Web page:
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Village Diary

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Still Kingston’s overflow car park

Thursday 5th December 2019

Still Kingston’s overflow car park

(Reproduced from the Hampton Wick Association Newsletter, December 2019)

If when you read this article you find you have a strange sense of déjà vu, don’t worry, so do we!


Parking for residents in Hampton Wick has long been problematic, particularly so for those at the Kingston Bridge end of the village. Our CPZ (Controlled Parking Zone = residents’ parking spaces) only operates Monday to Saturday. On Sundays, all our CPZ parking and all single yellow line spaces are unrestricted and FREE.


Meanwhile, over the bridge in Kingston there are no free parking spaces anywhere – their CPZ operates seven days a week. So we become the FREE overflow car park for Kingston shoppers.


Hampton Wick residents are left with nowhere to park. We know of people unable to invite friends or family to visit on Sundays as there is literally nowhere to park – a visitor’s permit is no use if the CPZ isn’t in operation and the space taken.


As a side note, single yellow lines by default operate on the same hours as the nearest CPZ so on Sundays all our single yellow line spaces are also taken by Kingston shoppers


Severe problems are caused by Kingston shoppers driving up and down residential side roads searching out any free CPZ or single yellow spaces, and frequently squeezing into inappropriate spaces. Emergency vehicles have been blocked, cars start parking and driving on pavements – on one occasion the police had to be called to prevent a fight breaking out.

Here’s the odd bit

Now, here’s the odd bit. Through our lobbying, the council were convinced there was a problem. They held a consultation. We showed enough demand for the council to draw up a plan to make the CPZ controls effective on a Sunday in several roads at the bridge end of the village.

The council officer responsible came up with a really good plan for the CPZ hours to be extended to Sunday, and at no additional charge to residents (often the extra cost of ‘policing’ the restrictions increases the resident permit cost). We were told it was about to be agreed by the council and councillors when the local elections in May 2018 intervened. Following the election we were again told that it was about to be implemented


However, in the meantime the decision was taken to slap double yellow lines along some of the worst hot spots. This can apparently be done more quickly, as an emergency measure, without the need for consultation.


The double yellow lines worsened the problem for residents

This inevitably had the effect of reducing parking spaces for residents and hence making the residents’ issues worse, not better.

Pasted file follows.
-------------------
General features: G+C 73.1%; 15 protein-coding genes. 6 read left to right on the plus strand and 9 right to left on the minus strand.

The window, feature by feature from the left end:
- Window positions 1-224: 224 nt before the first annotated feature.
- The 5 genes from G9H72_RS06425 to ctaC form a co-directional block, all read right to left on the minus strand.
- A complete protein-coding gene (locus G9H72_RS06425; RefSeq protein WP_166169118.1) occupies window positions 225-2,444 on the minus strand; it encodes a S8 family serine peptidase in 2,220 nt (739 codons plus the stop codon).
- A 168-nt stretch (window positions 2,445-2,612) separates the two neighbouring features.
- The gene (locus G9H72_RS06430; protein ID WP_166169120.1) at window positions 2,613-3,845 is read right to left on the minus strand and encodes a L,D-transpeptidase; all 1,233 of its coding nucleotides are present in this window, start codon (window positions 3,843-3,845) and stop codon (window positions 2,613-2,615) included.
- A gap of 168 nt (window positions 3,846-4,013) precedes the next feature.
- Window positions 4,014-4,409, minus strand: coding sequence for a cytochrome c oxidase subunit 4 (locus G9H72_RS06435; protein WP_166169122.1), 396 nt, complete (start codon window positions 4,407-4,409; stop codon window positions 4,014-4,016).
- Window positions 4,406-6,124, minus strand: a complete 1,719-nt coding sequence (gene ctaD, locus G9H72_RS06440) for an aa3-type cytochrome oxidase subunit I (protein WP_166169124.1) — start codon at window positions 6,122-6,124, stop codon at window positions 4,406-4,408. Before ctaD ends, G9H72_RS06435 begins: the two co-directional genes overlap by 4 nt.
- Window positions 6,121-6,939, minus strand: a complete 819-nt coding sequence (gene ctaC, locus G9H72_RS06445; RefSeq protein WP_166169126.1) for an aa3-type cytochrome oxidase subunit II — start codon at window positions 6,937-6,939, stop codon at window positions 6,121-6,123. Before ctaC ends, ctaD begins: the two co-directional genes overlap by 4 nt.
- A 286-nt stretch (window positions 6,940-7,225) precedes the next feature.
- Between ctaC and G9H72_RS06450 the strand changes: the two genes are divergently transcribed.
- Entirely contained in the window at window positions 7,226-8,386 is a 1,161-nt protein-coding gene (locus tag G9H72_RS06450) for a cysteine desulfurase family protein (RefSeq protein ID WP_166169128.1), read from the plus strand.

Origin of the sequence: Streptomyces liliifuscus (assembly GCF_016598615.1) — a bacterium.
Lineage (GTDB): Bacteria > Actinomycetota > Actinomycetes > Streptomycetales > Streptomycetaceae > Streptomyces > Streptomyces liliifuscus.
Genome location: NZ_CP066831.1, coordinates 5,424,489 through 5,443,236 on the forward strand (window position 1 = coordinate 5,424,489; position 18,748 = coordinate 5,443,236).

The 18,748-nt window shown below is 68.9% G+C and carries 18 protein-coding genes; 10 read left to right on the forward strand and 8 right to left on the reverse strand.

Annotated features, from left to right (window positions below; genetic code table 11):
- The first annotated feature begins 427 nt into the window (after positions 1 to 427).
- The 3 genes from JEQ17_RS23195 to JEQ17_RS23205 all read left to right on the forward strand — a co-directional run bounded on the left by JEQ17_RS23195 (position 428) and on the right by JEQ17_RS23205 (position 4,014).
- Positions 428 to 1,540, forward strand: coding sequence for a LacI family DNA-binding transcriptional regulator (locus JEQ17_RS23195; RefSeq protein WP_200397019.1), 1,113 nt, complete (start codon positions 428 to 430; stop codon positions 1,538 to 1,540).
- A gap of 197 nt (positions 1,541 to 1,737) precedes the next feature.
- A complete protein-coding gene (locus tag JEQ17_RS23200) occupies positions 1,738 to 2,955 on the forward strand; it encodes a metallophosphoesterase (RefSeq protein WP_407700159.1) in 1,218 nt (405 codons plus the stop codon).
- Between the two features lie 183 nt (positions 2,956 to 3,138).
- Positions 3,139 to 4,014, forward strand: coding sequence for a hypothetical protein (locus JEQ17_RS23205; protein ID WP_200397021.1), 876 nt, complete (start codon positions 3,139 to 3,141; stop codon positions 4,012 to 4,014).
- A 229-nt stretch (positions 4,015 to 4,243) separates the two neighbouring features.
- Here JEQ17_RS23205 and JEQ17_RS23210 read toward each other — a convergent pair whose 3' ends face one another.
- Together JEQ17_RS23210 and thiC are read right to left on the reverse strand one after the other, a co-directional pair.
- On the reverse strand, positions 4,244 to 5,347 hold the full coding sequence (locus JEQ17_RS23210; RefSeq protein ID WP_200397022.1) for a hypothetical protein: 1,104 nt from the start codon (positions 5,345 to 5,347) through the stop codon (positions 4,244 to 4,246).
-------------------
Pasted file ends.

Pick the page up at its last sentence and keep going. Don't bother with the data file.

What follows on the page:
Of course the residents’ spaces along those stretches are still available free of charge to Kingston shoppers – it’s just that there are now fewer parking spaces overall so both residents and Kingston shoppers are forced to park further away, exacerbating and shifting the problem instead of fixing it.


(The HWA did intervene and we managed to save six single yellow parking spaces at the end of Park Road, near to the High Street and a further parking space for residents at the other end of the one-way section.)


And here’s the rub… After the double yellow lines were painted in the hot spots, the complaints reduced. In those areas, the double yellow lines had successfully prevented the emergency vehicles being blocked in and the driving on pavements etc, which is why the complaints reduced. However, we were still expecting the changes to the CPZ hours. These changes to the CPZ hours, ‘the really good plan’ by the council officer responsible, would have properly addressed the whole problem.


It seems though, that the lack of complaints over emergency vehicles being blocked in etc was mistaken for “the Kingston shoppers have gone away and now we can park normally in our own CPZ on a Sunday”.


Clearly, because of the extra double yellow lines and the lack of implementation of the ‘really good ‘ CPZ plan, the problem for residents got worse not better.

Not encouraged

We aren’t encouraged by the words on the council website which has recently been updated as follows:


Decision: The results showed support in some of the roads for an extension of the hours, however, following the subsequent implementation of double yellow lines in the Park Road and School Road area, the Council received few enquiries or complaints concerning the parking problems on Sundays. Given this, the Council will not be proceeding with extending the operational hours at this time but will reconsider the matter in 2020 with a view to carrying out a new consultation.


It’s very difficult to see how painting double yellow lines up and down Park Road (hence removing parking) could fix residents’ parking problems on the following roads, identified as being in favour of the changes to the CPZ? (School Lane, School Road, Church Grove, Park Road, St John’s Road, Saddlers Mews, High Street). We also hear the same complaints from residents of other roads.

Please bring back the common sense plan

We call upon the council to revive their common sense plan to extend to Sundays the hours of CPZ operation in areas near to Kingston Bridge as soon as possible in the New Year. And without the further delay and cost (to the council tax payer) of yet another consultation.